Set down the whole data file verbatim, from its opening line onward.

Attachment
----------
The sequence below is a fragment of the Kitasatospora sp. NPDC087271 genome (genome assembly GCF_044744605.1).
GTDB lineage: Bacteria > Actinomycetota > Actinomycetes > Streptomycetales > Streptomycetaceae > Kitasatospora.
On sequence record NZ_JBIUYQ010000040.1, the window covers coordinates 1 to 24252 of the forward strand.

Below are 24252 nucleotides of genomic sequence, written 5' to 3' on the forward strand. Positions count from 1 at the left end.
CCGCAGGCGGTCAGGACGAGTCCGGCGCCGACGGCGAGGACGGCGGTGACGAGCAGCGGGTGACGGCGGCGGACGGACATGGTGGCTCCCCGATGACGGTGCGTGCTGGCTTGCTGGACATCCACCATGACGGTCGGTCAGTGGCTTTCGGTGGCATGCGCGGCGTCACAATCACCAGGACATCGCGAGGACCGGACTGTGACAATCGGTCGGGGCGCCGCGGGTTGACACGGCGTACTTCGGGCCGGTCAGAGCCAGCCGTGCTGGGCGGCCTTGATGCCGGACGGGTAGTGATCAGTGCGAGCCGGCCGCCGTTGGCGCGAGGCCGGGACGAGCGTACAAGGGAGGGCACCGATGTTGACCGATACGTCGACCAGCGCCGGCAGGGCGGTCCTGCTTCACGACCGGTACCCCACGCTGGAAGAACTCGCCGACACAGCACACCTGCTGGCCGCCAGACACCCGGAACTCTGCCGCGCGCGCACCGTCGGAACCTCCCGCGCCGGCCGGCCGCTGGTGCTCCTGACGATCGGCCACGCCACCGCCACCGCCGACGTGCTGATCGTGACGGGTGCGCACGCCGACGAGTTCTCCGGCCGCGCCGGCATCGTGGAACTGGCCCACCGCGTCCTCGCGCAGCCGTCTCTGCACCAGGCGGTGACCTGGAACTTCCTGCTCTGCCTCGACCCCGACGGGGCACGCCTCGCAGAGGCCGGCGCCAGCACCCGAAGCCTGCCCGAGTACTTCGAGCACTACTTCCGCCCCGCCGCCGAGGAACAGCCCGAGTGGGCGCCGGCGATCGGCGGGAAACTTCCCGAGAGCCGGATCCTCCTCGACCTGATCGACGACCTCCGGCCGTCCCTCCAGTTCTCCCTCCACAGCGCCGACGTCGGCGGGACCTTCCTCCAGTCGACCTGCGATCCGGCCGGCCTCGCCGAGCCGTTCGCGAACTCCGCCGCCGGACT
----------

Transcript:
The sequence below is a fragment of the Kitasatospora sp. NPDC087271 genome (genome assembly GCF_044744605.1).
GTDB lineage: Bacteria > Actinomycetota > Actinomycetes > Streptomycetales > Streptomycetaceae > Kitasatospora.
On sequence record NZ_JBIUYQ010000040.1, the window covers coordinates 1 to 24252 of the forward strand.

Below are 24252 nucleotides of genomic sequence, written 5' to 3' on the forward strand. Positions count from 1 at the left end.
CCGCAGGCGGTCAGGACGAGTCCGGCGCCGACGGCGAGGACGGCGGTGACGAGCAGCGGGTGACGGCGGCGGACGGACATGGTGGCTCCCCGATGACGGTGCGTGCTGGCTTGCTGGACATCCACCATGACGGTCGGTCAGTGGCTTTCGGTGGCATGCGCGGCGTCACAATCACCAGGACATCGCGAGGACCGGACTGTGACAATCGGTCGGGGCGCCGCGGGTTGACACGGCGTACTTCGGGCCGGTCAGAGCCAGCCGTGCTGGGCGGCCTTGATGCCGGACGGGTAGTGATCAGTGCGAGCCGGCCGCCGTTGGCGCGAGGCCGGGACGAGCGTACAAGGGAGGGCACCGATGTTGACCGATACGTCGACCAGCGCCGGCAGGGCGGTCCTGCTTCACGACCGGTACCCCACGCTGGAAGAACTCGCCGACACAGCACACCTGCTGGCCGCCAGACACCCGGAACTCTGCCGCGCGCGCACCGTCGGAACCTCCCGCGCCGGCCGGCCGCTGGTGCTCCTGACGATCGGCCACGCCACCGCCACCGCCGACGTGCTGATCGTGACGGGTGCGCACGCCGACGAGTTCTCCGGCCGCGCCGGCATCGTGGAACTGGCCCACCGCGTCCTCGCGCAGCCGTCTCTGCACCAGGCGGTGACCTGGAACTTCCTGCTCTGCCTCGACCCCGACGGGGCACGCCTCGCAGAGGCCGGCGCCAGCACCCGAAGCCTGCCCGAGTACTTCGAGCACTACTTCCGCCCCGCCGCCGAGGAACAGCCCGAGTGGGCGCCGGCGATCGGCGGGAAACTTCCCGAGAGCCGGATCCTCCTCGACCTGATCGACGACCTCCGGCCGTCCCTCCAGTTCTCCCTCCACAGCGCCGACGTCGGCGGGACCTTCCTCCAGTCGACCTGCGATCCGGCCGGCCTCGCCGAGCCGTTCGCGAACTCCGCCGCCGGACT